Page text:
Kage Baker was only moderately fond of the works of J.R.R. Tolkien . No one could grow up in California in the 1960’s and remain unaware of him; and in fact she read the entire trilogy before it was famous or trendy. We both did. But she not that jazzed by the elves or hobbits. (Her favourites were the ents.) And her favourite poem in the whole thing was the Ode To Hot Water from the first volume.
During all my travails with plumbers and hot water heaters this week, that poem has been running through my head. For one thing, I have been increasingly envious of the ease with which the hobbits get their much-desired bath in the little house on the edge of Buckland: despite bad roads, late starts, mushroom felonies and freaking nazgul, they stagger in and their friends have the bath all ready – man, that is bliss. But last night I finally overcame the demons of plumbing, and have been restored to the Nirvana of hot water.
I’ve gone in to the kitchen and bathroom a dozen times last night and today, just to turn on the hot water and feel it warming up in my hand. I have some deeply-seated issues here …
A confession should be fitted in here; it’ll be pretty obvious to anyone who has read more than two or three postings anyway. Kage Baker is the the linchpin of this blog. I started it to try and chronicle what it’s like to try and finish her books that were left undone – I’ve ended up analyzing and explicating my entire post-Kage life: in general, in specific, in detail, and in the broad blurry strokes that are sometimes all I can see through the glaucoma of grief.
So the Great Hot Water Heater War connected to Kage through that poem in LOTR. I could have connected them by many other paths, as well. For instance – Kage hated cold water, and didn’t even like to swim except in heated pools; so she rarely went into our neighbor ocean more than ankle deep. A little weird, when you live by the sea.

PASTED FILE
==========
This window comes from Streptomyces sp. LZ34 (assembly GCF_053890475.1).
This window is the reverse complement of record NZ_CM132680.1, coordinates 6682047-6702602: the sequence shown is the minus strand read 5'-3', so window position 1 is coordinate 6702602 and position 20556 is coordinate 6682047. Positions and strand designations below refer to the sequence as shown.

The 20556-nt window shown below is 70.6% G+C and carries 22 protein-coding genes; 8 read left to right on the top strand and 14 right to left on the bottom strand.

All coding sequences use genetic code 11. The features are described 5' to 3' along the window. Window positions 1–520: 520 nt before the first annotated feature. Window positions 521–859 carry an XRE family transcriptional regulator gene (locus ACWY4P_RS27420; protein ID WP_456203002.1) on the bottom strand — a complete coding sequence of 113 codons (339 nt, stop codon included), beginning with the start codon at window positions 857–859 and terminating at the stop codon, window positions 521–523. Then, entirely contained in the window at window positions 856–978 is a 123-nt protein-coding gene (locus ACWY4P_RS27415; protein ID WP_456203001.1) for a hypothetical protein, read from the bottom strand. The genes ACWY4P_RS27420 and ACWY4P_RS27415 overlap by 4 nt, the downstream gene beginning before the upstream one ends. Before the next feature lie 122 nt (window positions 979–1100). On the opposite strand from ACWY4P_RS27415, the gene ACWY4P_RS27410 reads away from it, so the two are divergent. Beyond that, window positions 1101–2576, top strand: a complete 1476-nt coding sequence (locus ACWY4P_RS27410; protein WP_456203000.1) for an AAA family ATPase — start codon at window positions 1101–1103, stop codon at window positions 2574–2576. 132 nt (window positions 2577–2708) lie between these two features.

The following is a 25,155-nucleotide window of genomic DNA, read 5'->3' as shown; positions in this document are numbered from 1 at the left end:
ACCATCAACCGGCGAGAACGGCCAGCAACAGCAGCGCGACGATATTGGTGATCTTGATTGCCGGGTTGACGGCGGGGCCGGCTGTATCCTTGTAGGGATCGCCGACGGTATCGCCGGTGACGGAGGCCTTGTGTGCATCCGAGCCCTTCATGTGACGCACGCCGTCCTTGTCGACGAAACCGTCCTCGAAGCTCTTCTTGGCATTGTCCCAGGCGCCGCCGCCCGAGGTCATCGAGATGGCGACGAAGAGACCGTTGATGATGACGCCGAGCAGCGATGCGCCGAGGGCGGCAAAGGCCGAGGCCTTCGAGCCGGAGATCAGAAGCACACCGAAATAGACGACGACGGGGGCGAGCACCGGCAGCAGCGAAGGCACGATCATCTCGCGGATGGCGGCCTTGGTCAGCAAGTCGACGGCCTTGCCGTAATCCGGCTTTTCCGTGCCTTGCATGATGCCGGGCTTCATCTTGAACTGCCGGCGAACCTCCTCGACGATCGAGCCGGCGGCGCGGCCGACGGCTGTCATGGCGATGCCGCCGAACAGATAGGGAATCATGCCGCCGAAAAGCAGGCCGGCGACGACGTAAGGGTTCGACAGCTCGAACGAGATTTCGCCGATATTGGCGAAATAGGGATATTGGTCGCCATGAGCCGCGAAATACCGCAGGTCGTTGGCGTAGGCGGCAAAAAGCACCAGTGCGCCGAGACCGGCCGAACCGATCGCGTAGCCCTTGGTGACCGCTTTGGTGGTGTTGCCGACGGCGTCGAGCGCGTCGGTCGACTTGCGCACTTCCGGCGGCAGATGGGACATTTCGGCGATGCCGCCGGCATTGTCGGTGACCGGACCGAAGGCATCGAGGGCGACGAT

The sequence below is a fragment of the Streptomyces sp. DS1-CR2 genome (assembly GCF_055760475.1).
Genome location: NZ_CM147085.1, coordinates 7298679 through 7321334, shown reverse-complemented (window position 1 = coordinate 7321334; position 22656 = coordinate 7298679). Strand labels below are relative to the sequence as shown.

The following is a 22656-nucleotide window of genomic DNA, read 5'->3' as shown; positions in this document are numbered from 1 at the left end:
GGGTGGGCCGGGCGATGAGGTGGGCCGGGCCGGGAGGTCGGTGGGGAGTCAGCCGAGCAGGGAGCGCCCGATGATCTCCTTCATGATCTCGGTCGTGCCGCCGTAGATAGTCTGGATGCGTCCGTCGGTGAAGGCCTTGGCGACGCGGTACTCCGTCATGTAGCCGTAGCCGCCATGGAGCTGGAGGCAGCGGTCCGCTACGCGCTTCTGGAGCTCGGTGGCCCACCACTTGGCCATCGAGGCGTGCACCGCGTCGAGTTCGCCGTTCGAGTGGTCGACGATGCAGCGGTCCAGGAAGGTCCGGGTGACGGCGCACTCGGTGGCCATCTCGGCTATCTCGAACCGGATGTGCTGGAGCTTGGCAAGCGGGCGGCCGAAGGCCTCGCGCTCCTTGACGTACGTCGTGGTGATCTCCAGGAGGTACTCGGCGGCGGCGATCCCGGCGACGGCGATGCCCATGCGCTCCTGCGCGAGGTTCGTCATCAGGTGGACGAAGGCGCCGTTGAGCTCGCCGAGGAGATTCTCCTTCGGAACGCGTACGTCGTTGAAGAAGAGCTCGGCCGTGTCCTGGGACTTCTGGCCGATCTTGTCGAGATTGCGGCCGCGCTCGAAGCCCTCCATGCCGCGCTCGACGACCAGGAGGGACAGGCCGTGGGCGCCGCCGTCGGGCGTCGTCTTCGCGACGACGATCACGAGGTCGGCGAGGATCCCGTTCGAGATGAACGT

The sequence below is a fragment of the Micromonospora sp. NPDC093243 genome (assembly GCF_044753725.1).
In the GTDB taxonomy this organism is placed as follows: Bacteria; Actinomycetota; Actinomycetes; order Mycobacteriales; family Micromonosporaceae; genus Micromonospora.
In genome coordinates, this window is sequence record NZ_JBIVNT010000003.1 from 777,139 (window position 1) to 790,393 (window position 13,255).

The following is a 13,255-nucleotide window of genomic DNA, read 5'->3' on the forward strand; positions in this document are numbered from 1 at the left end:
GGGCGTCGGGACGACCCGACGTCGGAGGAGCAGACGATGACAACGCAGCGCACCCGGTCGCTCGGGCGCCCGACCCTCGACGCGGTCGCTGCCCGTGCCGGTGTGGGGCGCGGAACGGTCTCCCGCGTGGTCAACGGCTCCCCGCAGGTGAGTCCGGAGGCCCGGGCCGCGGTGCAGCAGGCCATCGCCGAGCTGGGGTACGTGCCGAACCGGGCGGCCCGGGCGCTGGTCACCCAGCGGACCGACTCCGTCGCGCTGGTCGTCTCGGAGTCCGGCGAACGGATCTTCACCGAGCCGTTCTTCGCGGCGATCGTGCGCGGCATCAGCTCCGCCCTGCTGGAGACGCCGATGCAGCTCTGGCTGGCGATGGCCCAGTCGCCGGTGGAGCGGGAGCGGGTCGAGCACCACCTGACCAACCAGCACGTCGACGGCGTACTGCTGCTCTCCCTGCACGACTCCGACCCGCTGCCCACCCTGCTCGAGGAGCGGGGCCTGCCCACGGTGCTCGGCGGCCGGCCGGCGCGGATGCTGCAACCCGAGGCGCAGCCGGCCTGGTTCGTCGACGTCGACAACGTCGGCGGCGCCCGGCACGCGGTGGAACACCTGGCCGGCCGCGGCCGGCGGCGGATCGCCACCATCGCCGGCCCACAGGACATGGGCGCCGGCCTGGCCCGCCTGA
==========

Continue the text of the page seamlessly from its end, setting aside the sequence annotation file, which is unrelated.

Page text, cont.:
For instance – Her hair was waist-length and heavy as copper wire; washing it required half an hour under a strong jet of water, just to get it wet and rinsed. Then it took 3 hours to dry, being gradually combed and spread out around her so it didn’t felt into new and exciting fabrics – by the time it could be tamed back into a braid, it was a foot-deep cloud all around her.
For instance – She used to cleverly leave a gallon jug of water laced with rose oil in the upper room at the Green Man Inn every morning. By the time Faire closed, she had a gallon of warm, rose-scented bathwater for a luxurious sponge bath. Me – more hurried and less modest – I bathed in the communal showers or even in the tap room, with cold water and a hose (and much noise): Kage devised a boudoir.
There are a dozen paths to link Kage and my water heater. My mind automatically finds them and connects them up – because I haven’t yet learned how to view the world except in terms of the void she has left behind. This is a part of grieving I’ve not heard much about, but it must be pretty common.
Therefore, every post has had a connection to Kage. I suspect they will continue to do so, until I figure out how my life will be shaped from here. If the writing works, as seems possible, Kage will continue to be at least part of the center. More prisms, more bits of glass and gemstone and ice, anything that will refract light will get glued in, so I can continue to write by the lillumination that scatters through them.
But the center will be Kage. She was a daughter of light and morning, and everything that reflects that first red light evokes her: dawn through dew. Ruby glass. A padparadascha set in gold.
Tomorrow: symbolic behaviour